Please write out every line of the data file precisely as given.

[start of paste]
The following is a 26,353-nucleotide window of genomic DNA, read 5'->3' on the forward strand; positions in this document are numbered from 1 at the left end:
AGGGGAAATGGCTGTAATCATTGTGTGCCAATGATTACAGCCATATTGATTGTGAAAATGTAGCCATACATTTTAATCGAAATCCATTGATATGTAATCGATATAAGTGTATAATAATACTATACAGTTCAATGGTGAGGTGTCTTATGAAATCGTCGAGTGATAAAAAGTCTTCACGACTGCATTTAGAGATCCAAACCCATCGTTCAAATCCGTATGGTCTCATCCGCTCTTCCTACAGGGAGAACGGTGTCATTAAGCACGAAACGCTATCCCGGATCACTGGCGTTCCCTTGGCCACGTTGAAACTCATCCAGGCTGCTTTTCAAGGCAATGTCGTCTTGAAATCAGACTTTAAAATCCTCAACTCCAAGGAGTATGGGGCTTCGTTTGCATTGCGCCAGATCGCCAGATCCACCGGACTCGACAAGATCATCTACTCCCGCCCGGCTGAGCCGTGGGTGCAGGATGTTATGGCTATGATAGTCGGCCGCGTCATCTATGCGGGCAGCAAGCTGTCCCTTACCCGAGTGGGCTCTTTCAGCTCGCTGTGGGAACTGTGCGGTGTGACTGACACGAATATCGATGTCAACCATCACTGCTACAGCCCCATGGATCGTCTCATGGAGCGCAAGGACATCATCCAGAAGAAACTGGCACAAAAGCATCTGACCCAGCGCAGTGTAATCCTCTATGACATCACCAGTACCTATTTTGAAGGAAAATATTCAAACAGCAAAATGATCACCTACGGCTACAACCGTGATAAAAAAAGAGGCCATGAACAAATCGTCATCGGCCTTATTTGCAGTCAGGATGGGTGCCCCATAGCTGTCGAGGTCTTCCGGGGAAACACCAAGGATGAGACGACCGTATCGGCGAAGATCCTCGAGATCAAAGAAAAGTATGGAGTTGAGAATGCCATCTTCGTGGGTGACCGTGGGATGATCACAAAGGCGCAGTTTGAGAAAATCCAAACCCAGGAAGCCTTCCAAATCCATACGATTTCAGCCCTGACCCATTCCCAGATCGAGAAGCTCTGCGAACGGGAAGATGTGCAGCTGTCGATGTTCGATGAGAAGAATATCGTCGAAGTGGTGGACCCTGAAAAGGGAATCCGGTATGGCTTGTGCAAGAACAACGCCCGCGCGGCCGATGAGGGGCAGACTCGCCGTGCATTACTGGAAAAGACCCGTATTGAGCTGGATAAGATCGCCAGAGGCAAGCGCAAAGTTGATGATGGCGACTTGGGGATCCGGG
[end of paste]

The following is a 26,353-nucleotide window of genomic DNA, read 5'->3' on the forward strand; positions in this document are numbered from 1 at the left end:
AGGGGAAATGGCTGTAATCATTGTGTGCCAATGATTACAGCCATATTGATTGTGAAAATGTAGCCATACATTTTAATCGAAATCCATTGATATGTAATCGATATAAGTGTATAATAATACTATACAGTTCAATGGTGAGGTGTCTTATGAAATCGTCGAGTGATAAAAAGTCTTCACGACTGCATTTAGAGATCCAAACCCATCGTTCAAATCCGTATGGTCTCATCCGCTCTTCCTACAGGGAGAACGGTGTCATTAAGCACGAAACGCTATCCCGGATCACTGGCGTTCCCTTGGCCACGTTGAAACTCATCCAGGCTGCTTTTCAAGGCAATGTCGTCTTGAAATCAGACTTTAAAATCCTCAACTCCAAGGAGTATGGGGCTTCGTTTGCATTGCGCCAGATCGCCAGATCCACCGGACTCGACAAGATCATCTACTCCCGCCCGGCTGAGCCGTGGGTGCAGGATGTTATGGCTATGATAGTCGGCCGCGTCATCTATGCGGGCAGCAAGCTGTCCCTTACCCGAGTGGGCTCTTTCAGCTCGCTGTGGGAACTGTGCGGTGTGACTGACACGAATATCGATGTCAACCATCACTGCTACAGCCCCATGGATCGTCTCATGGAGCGCAAGGACATCATCCAGAAGAAACTGGCACAAAAGCATCTGACCCAGCGCAGTGTAATCCTCTATGACATCACCAGTACCTATTTTGAAGGAAAATATTCAAACAGCAAAATGATCACCTACGGCTACAACCGTGATAAAAAAAGAGGCCATGAACAAATCGTCATCGGCCTTATTTGCAGTCAGGATGGGTGCCCCATAGCTGTCGAGGTCTTCCGGGGAAACACCAAGGATGAGACGACCGTATCGGCGAAGATCCTCGAGATCAAAGAAAAGTATGGAGTTGAGAATGCCATCTTCGTGGGTGACCGTGGGATGATCACAAAGGCGCAGTTTGAGAAAATCCAAACCCAGGAAGCCTTCCAAATCCATACGATTTCAGCCCTGACCCATTCCCAGATCGAGAAGCTCTGCGAACGGGAAGATGTGCAGCTGTCGATGTTCGATGAGAAGAATATCGTCGAAGTGGTGGACCCTGAAAAGGGAATCCGGTATGGCTTGTGCAAGAACAACGCCCGCGCGGCCGATGAGGGGCAGACTCGCCGTGCATTACTGGAAAAGACCCGTATTGAGCTGGATAAGATCGCCAGAGGCAAGCGCAAAGTTGATGATGGCGACTTGGGGATCCGGG